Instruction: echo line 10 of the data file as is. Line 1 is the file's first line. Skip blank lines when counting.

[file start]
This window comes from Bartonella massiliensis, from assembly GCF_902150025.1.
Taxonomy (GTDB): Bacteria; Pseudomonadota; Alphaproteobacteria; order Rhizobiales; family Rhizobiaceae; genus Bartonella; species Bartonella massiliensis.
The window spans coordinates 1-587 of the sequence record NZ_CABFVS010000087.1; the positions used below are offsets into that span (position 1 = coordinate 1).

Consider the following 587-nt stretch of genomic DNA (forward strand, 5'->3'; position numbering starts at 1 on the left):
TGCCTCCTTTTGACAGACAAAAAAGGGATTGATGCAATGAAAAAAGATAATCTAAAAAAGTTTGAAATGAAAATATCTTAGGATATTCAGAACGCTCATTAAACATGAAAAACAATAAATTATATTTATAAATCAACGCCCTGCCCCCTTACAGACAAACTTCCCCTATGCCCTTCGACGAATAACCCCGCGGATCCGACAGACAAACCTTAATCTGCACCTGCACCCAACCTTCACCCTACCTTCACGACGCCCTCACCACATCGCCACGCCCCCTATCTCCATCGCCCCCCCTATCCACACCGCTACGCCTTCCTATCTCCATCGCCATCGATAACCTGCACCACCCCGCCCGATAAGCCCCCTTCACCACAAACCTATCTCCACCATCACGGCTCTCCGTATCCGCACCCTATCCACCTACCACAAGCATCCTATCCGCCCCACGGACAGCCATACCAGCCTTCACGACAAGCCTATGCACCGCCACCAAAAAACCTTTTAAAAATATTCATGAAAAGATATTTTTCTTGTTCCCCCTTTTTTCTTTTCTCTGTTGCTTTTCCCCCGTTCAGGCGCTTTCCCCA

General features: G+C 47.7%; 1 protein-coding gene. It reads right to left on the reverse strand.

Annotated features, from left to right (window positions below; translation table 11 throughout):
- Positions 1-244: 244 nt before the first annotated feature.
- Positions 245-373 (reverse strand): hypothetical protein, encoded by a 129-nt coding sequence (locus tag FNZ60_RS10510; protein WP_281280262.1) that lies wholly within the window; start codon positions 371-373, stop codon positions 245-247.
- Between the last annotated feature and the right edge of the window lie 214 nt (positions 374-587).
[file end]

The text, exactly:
- Between the last annotated feature and the right edge of the window lie 214 nt (positions 374-587).